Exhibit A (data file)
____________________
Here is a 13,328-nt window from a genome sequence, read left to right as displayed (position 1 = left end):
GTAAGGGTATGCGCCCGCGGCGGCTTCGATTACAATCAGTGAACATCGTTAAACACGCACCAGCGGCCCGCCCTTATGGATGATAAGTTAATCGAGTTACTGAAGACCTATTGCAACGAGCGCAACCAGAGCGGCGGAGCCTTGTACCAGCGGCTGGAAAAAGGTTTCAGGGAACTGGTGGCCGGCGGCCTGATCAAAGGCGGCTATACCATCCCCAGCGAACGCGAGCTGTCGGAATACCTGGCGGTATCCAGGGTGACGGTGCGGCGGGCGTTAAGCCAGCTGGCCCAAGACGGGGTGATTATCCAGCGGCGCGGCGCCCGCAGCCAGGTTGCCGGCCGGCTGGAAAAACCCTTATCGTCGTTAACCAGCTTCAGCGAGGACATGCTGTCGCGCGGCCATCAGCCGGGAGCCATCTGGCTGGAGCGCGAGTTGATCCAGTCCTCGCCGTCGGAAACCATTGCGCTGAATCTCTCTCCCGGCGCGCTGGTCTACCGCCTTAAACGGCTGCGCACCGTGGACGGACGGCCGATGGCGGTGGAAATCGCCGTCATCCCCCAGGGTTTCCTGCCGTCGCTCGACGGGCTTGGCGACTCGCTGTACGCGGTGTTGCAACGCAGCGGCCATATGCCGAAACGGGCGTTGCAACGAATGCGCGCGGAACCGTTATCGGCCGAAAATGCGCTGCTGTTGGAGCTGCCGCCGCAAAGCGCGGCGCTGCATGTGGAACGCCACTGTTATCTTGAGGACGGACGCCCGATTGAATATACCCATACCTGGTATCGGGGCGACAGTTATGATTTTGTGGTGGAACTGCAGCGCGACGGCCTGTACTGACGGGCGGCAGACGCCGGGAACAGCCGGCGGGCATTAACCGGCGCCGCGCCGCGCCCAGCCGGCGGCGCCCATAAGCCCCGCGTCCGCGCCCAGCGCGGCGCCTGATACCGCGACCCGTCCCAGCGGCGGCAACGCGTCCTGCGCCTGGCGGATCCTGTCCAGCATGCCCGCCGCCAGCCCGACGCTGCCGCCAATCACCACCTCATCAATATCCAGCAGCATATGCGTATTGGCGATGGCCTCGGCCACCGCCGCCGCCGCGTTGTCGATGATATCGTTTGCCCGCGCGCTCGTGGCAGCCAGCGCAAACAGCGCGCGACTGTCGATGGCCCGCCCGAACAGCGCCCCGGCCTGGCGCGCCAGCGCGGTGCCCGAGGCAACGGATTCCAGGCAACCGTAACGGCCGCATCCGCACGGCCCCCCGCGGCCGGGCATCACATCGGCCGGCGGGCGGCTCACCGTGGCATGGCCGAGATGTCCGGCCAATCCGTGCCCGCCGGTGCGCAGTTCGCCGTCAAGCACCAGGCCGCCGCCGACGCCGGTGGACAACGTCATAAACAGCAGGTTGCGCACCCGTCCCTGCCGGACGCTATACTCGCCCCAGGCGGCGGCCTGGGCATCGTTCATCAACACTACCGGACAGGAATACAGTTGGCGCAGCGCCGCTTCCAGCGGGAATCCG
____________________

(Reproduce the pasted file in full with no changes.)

Here is a 13,328-nt window from a genome sequence, read left to right as displayed (position 1 = left end):
GTAAGGGTATGCGCCCGCGGCGGCTTCGATTACAATCAGTGAACATCGTTAAACACGCACCAGCGGCCCGCCCTTATGGATGATAAGTTAATCGAGTTACTGAAGACCTATTGCAACGAGCGCAACCAGAGCGGCGGAGCCTTGTACCAGCGGCTGGAAAAAGGTTTCAGGGAACTGGTGGCCGGCGGCCTGATCAAAGGCGGCTATACCATCCCCAGCGAACGCGAGCTGTCGGAATACCTGGCGGTATCCAGGGTGACGGTGCGGCGGGCGTTAAGCCAGCTGGCCCAAGACGGGGTGATTATCCAGCGGCGCGGCGCCCGCAGCCAGGTTGCCGGCCGGCTGGAAAAACCCTTATCGTCGTTAACCAGCTTCAGCGAGGACATGCTGTCGCGCGGCCATCAGCCGGGAGCCATCTGGCTGGAGCGCGAGTTGATCCAGTCCTCGCCGTCGGAAACCATTGCGCTGAATCTCTCTCCCGGCGCGCTGGTCTACCGCCTTAAACGGCTGCGCACCGTGGACGGACGGCCGATGGCGGTGGAAATCGCCGTCATCCCCCAGGGTTTCCTGCCGTCGCTCGACGGGCTTGGCGACTCGCTGTACGCGGTGTTGCAACGCAGCGGCCATATGCCGAAACGGGCGTTGCAACGAATGCGCGCGGAACCGTTATCGGCCGAAAATGCGCTGCTGTTGGAGCTGCCGCCGCAAAGCGCGGCGCTGCATGTGGAACGCCACTGTTATCTTGAGGACGGACGCCCGATTGAATATACCCATACCTGGTATCGGGGCGACAGTTATGATTTTGTGGTGGAACTGCAGCGCGACGGCCTGTACTGACGGGCGGCAGACGCCGGGAACAGCCGGCGGGCATTAACCGGCGCCGCGCCGCGCCCAGCCGGCGGCGCCCATAAGCCCCGCGTCCGCGCCCAGCGCGGCGCCTGATACCGCGACCCGTCCCAGCGGCGGCAACGCGTCCTGCGCCTGGCGGATCCTGTCCAGCATGCCCGCCGCCAGCCCGACGCTGCCGCCAATCACCACCTCATCAATATCCAGCAGCATATGCGTATTGGCGATGGCCTCGGCCACCGCCGCCGCCGCGTTGTCGATGATATCGTTTGCCCGCGCGCTCGTGGCAGCCAGCGCAAACAGCGCGCGACTGTCGATGGCCCGCCCGAACAGCGCCCCGGCCTGGCGCGCCAGCGCGGTGCCCGAGGCAACGGATTCCAGGCAACCGTAACGGCCGCATCCGCACGGCCCCCCGCGGCCGGGCATCACATCGGCCGGCGGGCGGCTCACCGTGGCATGGCCGAGATGTCCGGCCAATCCGTGCCCGCCGGTGCGCAGTTCGCCGTCAAGCACCAGGCCGCCGCCGACGCCGGTGGACAACGTCATAAACAGCAGGTTGCGCACCCGTCCCTGCCGGACGCTATACTCGCCCCAGGCGGCGGCCTGGGCATCGTTCATCAACACTACCGGACAGGAATACAGTTGGCGCAGCGCCGCTTCCAGCGGGAATCCG